Serbia is one of the few countries outside the former USSR, handed over a prestigious state award to the head of Gazprom, Alexei Miller. Moreover, this happened a year after he was included in the US sanctions “Kremlin list” among 17 officials and seven businessmen close to President Vladimir Putin. The Order of the Serbian Flag is an award for outstanding contribution to the development and strengthening of peaceful cooperation and friendly relations, awarded by the head of state, and in the case of Miller, it is quite justified.
For many years now, Serbia has been receiving Russian gas at an “incredible” price, as Serbian President Aleksandr Vucic puts it, just $ 270. Perhaps, only Belarus ($ 128.5 per 1000 cubic meters) and China ($ 171 per 1000 cubic meters) can boast more favorable conditions. The new long-term agreement on gas supplies now being prepared, judging by the promises of the Kremlin, will also be favorable for Belgrade.
Media operation “all hope for Putin”
In late November, Vucic traveled to Sochi to personally ask Putin for a good discount. At the same time, a few weeks earlier, the Serbian authorities launched an information campaign, the essence of which was that high gas prices could strangle the Serbian economy and now all hope is only on the master of the Kremlin. The Serbian leader did not hide his concern about the incredible losses the economy would face if it had to pay $ 800 per thousand cubic meters, and even spoke about his fear of meeting with the Russian president. Say, if I were in his place, I would not have made such significant concessions! As a result, Vucic appeared in front of fellow citizens as the savior of the nation, who, thanks to his friendship with Putin, saved more than € 300 million, that is, “the cost of an entire national stadium.”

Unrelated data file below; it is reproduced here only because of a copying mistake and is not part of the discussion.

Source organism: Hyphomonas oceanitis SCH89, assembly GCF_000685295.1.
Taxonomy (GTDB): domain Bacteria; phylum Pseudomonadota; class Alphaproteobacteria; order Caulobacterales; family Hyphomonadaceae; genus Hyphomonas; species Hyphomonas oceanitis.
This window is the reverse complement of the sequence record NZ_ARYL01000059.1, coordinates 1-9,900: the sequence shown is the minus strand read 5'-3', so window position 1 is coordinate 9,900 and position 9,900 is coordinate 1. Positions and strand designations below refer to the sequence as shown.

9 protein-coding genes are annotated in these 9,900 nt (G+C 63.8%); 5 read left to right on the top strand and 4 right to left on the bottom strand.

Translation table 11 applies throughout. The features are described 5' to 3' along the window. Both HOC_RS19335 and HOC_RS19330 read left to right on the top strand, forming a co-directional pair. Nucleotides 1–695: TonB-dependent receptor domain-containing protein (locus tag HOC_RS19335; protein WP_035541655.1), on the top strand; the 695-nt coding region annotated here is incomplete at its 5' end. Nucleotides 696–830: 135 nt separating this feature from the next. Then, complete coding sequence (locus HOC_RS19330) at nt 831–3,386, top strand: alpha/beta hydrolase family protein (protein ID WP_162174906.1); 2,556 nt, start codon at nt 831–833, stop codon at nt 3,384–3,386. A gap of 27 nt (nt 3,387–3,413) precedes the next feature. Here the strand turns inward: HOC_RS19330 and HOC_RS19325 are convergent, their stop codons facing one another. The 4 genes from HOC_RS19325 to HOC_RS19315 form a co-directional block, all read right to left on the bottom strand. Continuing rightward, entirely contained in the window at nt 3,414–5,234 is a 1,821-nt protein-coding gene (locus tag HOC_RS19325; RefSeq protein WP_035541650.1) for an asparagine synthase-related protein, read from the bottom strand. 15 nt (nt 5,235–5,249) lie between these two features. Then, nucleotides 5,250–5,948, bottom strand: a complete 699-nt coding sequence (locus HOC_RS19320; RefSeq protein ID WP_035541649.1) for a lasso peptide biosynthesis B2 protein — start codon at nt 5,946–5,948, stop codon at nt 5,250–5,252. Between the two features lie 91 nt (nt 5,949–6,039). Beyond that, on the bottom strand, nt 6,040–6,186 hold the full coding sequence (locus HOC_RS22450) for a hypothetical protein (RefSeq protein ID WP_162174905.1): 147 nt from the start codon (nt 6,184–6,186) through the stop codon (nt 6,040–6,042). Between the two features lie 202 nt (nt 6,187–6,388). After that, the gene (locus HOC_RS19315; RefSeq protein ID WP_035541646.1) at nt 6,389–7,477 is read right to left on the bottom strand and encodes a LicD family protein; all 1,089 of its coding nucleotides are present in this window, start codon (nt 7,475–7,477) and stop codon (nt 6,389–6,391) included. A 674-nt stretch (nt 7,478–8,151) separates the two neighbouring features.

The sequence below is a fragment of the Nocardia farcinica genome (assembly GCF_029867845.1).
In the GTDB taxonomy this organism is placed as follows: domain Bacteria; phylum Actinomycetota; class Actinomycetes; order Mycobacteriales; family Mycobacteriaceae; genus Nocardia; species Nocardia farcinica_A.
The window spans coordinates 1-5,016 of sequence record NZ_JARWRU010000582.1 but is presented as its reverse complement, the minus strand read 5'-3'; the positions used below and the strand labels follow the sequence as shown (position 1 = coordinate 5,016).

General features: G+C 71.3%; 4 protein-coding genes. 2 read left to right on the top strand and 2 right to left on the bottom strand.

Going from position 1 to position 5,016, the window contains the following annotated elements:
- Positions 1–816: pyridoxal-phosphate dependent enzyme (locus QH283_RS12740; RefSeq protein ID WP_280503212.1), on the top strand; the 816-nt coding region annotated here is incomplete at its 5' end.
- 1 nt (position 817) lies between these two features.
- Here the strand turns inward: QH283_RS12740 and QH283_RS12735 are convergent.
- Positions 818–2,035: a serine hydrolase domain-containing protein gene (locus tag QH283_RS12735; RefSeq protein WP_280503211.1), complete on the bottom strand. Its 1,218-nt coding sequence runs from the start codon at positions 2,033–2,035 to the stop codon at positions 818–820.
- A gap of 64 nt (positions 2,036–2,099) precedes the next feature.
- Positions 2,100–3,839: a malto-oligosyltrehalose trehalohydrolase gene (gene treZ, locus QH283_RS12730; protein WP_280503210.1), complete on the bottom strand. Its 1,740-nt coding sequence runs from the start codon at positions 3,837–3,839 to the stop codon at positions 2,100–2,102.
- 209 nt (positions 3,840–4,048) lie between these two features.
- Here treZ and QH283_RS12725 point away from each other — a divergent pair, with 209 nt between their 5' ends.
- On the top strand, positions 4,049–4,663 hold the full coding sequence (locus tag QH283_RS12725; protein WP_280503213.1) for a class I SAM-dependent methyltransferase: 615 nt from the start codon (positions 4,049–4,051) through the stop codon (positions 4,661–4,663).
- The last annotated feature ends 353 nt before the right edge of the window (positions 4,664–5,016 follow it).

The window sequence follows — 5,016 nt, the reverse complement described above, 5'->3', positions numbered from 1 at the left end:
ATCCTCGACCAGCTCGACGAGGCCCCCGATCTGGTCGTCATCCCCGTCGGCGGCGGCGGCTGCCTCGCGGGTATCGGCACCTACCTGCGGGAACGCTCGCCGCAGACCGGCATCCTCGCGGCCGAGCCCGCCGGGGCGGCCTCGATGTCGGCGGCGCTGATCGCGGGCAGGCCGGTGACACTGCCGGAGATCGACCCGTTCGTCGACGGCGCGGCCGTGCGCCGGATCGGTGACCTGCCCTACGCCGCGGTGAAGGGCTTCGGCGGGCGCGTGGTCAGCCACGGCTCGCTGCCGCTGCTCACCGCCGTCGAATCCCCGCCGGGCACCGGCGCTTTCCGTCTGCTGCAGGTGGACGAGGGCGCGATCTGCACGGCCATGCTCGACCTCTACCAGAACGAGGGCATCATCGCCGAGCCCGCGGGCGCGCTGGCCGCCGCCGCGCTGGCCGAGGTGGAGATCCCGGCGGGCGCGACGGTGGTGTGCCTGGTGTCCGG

The dramatization of the gas issue and the “incredible” discount received in Sochi compared to the European market price should have strengthened Vucic’s rating on the eve of the April presidential and parliamentary elections. All these days in Moscow they calmly looked at his gas PR. In the end, the Serbian leader’s self-deprecation and talk of Putin’s power and generosity only play into the hands of the Kremlin.
Many observers named gas arrangements as a pre-election gift for Vucic. And, apparently, such a present is quite affordable for the Kremlin, especially since Serbia is not such a significant consumer on a European scale. In recent years, Serbia has received just over two billion cubic meters per year. It is only in fourth place among the buyers of Russian gas on the Balkan Peninsula (after Croatia, Greece and Bulgaria). Serbia itself is able to satisfy its gas needs only by 13%, the rest of the volume is purchased exclusively in Russia.
The Serbian oil and gas sector has been in pro-Russian hands for many years. From the beginning of 2021, Gazprom began deliveries through the Turkish Stream. For this, an additional 403 km pipeline had to be built in Serbia. This was done by the Gaztrans JV, in which Gazprom owns 51%, and the Serbian state-owned company Serbiyagaz – 49%. By estimates Some European experts, the construction of the new gas pipeline has further strengthened the monopoly position of these companies on the Serbian market for at least the next 20 years. Serbiyagaz is Gazprom’s main partner in Serbia. Together they own the Banatski Dvor storage facility (Gazprom has 51%, Serbiyagaz has 49%), which counts one of the largest gas storage facilities in Southeast Europe.
Gas with the smell of politics
It is obvious to experts that as long as the “strategic partnership” model is in place, the Serbs can count on a favorable price. Gazprom is able to cover losses at the expense of other markets. Moreover, this year the boom in gas prices in Europe turned out to be a record profit for him: for nine months of 2021, Gazprom earned 1.5 trillion rubles. Another thing is that the Kremlin does not make much sense to distribute gas without personal political gain. And in the case of Belgrade, it can be seen quite clearly.